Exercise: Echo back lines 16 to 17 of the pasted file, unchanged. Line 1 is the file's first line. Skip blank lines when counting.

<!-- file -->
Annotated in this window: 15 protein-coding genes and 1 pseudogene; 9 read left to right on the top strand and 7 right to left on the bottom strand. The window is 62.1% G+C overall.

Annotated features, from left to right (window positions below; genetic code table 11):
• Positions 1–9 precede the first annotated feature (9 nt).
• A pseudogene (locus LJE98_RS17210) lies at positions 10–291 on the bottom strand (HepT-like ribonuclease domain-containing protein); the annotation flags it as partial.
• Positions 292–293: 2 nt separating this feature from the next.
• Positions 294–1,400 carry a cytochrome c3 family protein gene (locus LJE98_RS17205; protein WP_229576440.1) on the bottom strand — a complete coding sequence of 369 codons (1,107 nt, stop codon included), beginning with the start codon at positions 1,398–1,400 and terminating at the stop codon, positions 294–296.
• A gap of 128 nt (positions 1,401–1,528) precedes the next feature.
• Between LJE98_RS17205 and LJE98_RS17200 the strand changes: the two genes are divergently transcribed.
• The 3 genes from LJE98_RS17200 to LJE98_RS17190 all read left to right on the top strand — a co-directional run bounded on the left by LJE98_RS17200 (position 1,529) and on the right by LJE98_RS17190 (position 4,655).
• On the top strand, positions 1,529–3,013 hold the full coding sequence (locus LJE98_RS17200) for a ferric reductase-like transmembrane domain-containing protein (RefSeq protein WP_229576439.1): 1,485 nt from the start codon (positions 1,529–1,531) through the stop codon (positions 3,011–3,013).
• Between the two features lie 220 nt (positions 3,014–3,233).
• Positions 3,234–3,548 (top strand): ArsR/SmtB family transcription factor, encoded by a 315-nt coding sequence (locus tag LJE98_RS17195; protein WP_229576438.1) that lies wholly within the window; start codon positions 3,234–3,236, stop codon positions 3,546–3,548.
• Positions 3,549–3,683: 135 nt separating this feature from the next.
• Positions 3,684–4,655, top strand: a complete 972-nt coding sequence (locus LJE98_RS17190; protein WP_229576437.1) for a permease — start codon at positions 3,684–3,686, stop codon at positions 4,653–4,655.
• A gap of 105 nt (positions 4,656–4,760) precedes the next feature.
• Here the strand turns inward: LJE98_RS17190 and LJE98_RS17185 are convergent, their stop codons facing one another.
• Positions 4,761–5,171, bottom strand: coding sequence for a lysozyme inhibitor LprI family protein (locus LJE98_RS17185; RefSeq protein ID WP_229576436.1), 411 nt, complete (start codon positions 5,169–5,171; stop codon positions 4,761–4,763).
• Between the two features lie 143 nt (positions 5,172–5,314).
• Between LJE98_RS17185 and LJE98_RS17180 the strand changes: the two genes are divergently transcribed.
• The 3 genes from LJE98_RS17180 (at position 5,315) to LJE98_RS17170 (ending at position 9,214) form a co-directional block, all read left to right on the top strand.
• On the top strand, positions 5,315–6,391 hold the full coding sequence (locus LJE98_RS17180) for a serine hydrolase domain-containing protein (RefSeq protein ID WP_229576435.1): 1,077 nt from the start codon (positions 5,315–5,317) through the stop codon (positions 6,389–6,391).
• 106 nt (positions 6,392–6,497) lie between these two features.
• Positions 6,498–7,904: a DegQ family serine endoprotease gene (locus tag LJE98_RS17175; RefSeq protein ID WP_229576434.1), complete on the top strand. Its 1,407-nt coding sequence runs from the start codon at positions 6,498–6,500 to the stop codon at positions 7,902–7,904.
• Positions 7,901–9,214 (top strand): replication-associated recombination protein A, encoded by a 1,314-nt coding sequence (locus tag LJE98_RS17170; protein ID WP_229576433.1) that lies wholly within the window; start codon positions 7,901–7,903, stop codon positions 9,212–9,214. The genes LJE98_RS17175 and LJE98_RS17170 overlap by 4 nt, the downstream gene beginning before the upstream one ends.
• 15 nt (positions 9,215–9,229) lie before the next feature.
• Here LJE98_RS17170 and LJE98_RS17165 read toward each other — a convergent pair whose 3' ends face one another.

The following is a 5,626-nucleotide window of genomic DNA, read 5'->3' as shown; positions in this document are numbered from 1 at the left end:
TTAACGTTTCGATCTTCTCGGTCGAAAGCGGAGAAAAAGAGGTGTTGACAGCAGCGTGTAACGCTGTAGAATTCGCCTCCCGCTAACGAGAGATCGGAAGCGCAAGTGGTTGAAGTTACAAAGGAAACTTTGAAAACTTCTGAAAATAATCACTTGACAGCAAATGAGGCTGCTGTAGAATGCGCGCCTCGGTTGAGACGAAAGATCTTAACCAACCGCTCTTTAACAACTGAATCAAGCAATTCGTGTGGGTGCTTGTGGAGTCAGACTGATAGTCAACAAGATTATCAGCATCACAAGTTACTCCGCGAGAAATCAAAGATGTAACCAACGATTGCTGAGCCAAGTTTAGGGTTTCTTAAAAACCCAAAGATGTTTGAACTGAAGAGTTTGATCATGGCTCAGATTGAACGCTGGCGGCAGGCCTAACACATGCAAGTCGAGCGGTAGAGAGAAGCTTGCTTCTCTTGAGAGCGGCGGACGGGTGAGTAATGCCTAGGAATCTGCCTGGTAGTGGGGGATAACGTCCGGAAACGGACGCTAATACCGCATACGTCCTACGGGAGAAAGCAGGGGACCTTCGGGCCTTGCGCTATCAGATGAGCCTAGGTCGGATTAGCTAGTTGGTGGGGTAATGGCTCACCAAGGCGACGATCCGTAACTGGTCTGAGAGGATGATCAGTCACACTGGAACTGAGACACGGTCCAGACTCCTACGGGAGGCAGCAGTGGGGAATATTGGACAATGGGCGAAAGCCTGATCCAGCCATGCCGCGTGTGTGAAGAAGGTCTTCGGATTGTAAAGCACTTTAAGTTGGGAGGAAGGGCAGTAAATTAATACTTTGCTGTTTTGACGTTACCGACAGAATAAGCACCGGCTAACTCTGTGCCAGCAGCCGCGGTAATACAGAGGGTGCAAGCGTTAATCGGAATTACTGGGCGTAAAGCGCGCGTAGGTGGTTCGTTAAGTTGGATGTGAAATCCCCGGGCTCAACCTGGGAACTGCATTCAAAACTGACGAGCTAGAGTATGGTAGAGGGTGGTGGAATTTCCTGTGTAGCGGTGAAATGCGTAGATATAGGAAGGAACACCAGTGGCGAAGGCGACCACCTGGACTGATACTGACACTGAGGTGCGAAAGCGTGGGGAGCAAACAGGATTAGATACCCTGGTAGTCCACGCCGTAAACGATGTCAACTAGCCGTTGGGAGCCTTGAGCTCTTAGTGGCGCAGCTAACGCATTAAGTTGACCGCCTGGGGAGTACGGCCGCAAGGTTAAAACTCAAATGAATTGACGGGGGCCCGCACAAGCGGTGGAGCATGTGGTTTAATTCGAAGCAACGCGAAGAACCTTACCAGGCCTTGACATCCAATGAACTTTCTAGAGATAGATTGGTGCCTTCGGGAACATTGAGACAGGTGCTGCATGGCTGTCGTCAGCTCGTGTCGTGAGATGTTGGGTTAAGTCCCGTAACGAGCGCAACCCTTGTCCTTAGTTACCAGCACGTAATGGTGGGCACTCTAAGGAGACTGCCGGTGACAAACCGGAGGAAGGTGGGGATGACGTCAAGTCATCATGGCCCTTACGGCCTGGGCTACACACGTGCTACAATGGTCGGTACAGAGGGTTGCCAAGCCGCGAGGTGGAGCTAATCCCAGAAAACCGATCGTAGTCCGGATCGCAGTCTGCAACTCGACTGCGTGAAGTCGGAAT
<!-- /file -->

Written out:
• Here the strand turns inward: LJE98_RS17190 and LJE98_RS17185 are convergent, their stop codons facing one another.
• Positions 4,761–5,171, bottom strand: coding sequence for a lysozyme inhibitor LprI family protein (locus LJE98_RS17185; RefSeq protein ID WP_229576436.1), 411 nt, complete (start codon positions 5,169–5,171; stop codon positions 4,761–4,763).